In its ruling in joined cases C-156/22 to C-158/22 the European Court of Justice (ECJ) decided that the unexpected absence of a crew member does not constitute extraordinary circumstances and can, therefore, not release an operating air carrier from its obligation to pay compensation to passengers in case of cancellations or great delays.
The case at hand concerns a flight that should have been operated by TAP from Stuttgart (Germany) to Lisbon (Portugal), on 17 July 2019 with a departure scheduled at 6.05. However, on the morning of this day, at 4.15, the co-pilot that should have operated the flight concerned was found dead in his hotel bed. Shocked by this event, the whole crew declared itself unfit to fly. As there was also no replacement staff available in Stuttgart (outside TAP’s base), the flight was cancelled. The passengers were transported to Lisbon on a replacement flight scheduled at 16.40 on the same day.
The ECJ decided that the unexpected absence – due to illness or death of a crew member whose presence is essential to the operation of a flight – which occurred shortly before the scheduled departure of that flight, does not fall within the concept of extraordinary circumstances.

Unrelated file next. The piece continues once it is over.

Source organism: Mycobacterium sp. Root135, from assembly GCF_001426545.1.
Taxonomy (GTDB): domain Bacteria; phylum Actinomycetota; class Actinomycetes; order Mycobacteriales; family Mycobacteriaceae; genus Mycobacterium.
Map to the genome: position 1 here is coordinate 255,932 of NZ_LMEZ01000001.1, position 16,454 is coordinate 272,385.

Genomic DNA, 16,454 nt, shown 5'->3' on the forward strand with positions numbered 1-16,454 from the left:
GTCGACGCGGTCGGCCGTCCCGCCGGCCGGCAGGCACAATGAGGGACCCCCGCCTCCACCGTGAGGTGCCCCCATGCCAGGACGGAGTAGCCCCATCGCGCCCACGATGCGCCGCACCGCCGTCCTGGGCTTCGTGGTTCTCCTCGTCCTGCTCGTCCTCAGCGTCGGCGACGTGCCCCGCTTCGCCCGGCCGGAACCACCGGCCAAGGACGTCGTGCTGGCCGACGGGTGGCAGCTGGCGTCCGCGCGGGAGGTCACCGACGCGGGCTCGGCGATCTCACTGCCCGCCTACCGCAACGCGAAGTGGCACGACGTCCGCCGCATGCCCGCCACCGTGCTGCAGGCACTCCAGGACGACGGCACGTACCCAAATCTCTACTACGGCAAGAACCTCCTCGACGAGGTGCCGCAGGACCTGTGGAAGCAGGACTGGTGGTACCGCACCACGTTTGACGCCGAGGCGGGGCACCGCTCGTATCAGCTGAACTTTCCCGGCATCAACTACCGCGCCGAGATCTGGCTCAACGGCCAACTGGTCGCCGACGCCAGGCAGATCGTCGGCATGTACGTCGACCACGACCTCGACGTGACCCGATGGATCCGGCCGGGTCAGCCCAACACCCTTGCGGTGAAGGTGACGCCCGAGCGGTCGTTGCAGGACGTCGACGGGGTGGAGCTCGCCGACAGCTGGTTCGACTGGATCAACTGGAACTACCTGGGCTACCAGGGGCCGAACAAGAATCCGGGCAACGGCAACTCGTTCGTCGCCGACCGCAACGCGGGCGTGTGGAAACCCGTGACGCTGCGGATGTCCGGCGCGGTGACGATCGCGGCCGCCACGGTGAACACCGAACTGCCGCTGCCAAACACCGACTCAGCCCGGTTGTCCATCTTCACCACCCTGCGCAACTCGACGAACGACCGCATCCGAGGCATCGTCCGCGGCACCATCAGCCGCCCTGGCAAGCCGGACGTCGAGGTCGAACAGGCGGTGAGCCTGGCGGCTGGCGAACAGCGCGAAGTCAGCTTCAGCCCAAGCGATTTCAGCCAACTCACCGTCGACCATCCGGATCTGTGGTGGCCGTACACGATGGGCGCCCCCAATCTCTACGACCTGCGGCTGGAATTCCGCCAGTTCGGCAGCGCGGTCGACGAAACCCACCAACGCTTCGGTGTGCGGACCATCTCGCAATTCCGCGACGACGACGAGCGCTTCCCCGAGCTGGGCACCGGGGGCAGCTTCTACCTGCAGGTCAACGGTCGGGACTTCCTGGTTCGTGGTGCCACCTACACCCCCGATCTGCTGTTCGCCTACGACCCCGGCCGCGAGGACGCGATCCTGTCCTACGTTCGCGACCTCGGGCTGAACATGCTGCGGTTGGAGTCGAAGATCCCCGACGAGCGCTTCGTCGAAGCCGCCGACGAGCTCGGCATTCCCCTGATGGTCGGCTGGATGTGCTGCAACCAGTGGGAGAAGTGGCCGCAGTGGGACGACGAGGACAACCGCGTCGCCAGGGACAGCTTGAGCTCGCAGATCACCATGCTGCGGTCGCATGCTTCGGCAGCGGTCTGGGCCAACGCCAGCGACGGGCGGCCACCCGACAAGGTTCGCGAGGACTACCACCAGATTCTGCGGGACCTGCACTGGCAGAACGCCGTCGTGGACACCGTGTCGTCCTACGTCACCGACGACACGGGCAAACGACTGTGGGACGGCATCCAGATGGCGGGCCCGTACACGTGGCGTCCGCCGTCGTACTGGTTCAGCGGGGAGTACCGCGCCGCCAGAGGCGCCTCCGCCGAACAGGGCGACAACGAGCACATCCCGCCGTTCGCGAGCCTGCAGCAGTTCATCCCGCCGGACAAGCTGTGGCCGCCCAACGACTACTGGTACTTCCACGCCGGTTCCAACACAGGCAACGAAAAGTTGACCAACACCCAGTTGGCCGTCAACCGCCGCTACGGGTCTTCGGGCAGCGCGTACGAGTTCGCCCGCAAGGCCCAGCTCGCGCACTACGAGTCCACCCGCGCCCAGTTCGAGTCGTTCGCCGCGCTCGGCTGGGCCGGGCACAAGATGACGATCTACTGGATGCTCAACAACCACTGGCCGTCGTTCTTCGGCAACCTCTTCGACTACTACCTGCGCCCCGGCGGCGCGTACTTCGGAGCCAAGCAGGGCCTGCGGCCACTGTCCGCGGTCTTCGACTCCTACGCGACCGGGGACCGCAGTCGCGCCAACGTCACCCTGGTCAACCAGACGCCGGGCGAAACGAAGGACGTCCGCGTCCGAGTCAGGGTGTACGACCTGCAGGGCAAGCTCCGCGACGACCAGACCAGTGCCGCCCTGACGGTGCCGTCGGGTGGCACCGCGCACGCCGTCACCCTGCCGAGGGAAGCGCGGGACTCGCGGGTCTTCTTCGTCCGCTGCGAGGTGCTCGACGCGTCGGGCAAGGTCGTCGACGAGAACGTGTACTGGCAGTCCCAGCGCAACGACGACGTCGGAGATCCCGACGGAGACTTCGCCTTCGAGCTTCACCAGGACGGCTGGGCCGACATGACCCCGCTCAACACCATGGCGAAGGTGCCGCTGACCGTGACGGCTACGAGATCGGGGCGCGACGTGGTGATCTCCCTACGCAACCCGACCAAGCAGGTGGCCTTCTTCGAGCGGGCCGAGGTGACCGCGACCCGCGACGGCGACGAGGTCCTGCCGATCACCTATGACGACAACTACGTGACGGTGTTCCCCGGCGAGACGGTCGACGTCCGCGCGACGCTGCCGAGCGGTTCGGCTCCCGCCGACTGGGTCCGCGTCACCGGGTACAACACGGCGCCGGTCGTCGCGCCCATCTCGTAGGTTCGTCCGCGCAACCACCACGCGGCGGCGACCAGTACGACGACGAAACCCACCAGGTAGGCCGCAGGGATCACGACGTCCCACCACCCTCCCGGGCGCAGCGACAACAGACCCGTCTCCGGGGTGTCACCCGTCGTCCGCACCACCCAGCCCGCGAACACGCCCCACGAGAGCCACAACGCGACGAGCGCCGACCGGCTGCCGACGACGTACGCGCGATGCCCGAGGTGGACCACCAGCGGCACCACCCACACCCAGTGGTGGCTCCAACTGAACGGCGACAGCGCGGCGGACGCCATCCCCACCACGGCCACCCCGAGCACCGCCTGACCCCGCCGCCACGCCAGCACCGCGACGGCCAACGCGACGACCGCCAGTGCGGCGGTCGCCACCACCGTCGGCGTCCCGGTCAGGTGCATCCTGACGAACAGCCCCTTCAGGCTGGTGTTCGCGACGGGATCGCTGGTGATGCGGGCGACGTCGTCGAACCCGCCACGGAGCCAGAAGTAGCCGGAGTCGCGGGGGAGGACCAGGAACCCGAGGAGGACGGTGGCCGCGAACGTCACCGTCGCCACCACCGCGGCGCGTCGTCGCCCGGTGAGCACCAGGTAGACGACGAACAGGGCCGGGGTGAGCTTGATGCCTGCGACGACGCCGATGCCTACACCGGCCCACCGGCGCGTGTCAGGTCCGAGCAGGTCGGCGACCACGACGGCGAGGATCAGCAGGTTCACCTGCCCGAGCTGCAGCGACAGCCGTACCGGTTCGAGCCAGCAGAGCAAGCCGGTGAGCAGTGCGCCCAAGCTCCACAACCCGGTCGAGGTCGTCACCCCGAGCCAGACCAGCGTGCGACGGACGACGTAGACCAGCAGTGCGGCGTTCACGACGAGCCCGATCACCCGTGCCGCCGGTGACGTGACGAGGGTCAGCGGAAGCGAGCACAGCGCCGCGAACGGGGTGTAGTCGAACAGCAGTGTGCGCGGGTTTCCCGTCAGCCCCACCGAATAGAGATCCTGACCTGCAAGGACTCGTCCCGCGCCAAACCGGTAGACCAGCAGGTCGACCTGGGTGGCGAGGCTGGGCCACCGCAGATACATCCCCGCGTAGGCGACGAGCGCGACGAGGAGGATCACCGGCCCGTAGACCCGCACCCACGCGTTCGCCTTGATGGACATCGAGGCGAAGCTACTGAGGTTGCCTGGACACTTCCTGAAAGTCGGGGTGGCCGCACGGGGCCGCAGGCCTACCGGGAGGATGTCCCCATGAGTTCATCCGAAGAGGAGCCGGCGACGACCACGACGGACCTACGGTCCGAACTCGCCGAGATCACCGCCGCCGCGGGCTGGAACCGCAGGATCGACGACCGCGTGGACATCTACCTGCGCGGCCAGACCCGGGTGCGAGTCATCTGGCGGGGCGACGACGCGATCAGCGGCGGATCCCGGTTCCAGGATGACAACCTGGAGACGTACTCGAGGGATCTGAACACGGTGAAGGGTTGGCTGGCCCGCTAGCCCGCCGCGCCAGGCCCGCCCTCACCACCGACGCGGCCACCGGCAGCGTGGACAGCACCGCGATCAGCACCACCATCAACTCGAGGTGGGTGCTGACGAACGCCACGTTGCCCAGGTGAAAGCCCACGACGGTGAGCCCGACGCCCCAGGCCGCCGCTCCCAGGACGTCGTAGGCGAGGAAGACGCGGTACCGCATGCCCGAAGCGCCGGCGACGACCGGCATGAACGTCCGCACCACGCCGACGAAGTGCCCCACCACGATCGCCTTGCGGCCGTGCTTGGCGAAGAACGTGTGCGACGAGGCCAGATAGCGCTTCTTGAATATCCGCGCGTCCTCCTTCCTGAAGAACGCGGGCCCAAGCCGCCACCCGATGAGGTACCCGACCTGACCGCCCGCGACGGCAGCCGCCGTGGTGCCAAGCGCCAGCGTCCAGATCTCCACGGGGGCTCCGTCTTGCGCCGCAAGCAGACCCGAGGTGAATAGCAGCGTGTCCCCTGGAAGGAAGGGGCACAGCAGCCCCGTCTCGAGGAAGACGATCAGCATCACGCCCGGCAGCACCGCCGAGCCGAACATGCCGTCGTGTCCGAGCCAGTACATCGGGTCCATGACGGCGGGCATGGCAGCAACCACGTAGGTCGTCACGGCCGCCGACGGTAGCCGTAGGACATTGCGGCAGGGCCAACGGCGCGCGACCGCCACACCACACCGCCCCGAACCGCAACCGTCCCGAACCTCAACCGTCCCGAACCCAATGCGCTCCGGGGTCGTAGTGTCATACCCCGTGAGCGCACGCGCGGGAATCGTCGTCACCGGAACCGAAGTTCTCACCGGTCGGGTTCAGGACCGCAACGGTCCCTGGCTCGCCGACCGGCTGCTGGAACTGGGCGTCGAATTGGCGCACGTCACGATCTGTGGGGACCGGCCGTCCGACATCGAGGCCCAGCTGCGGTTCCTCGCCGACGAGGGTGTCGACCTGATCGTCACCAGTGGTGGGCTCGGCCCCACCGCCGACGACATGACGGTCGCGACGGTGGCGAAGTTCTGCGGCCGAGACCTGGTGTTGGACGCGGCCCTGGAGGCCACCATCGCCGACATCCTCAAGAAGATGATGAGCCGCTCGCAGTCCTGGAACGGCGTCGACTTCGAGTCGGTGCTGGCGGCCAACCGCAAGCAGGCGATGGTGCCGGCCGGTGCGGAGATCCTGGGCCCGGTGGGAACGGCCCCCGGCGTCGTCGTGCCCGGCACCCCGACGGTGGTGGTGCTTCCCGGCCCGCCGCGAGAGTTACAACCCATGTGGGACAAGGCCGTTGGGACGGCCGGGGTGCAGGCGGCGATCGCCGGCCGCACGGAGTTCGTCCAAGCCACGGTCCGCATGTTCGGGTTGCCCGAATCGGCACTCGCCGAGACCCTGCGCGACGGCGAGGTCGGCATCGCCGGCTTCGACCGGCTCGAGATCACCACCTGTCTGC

This is in line with the ECJ´s prior court practice that declared that measures relating to the staff of the operating air carrier fall within the normal exercise of the air carrier´s activities and, therefore, are not suitable for constituting extraordinary circumstances that could relieve an air carrier from its obligation to pay compensation to its passengers.
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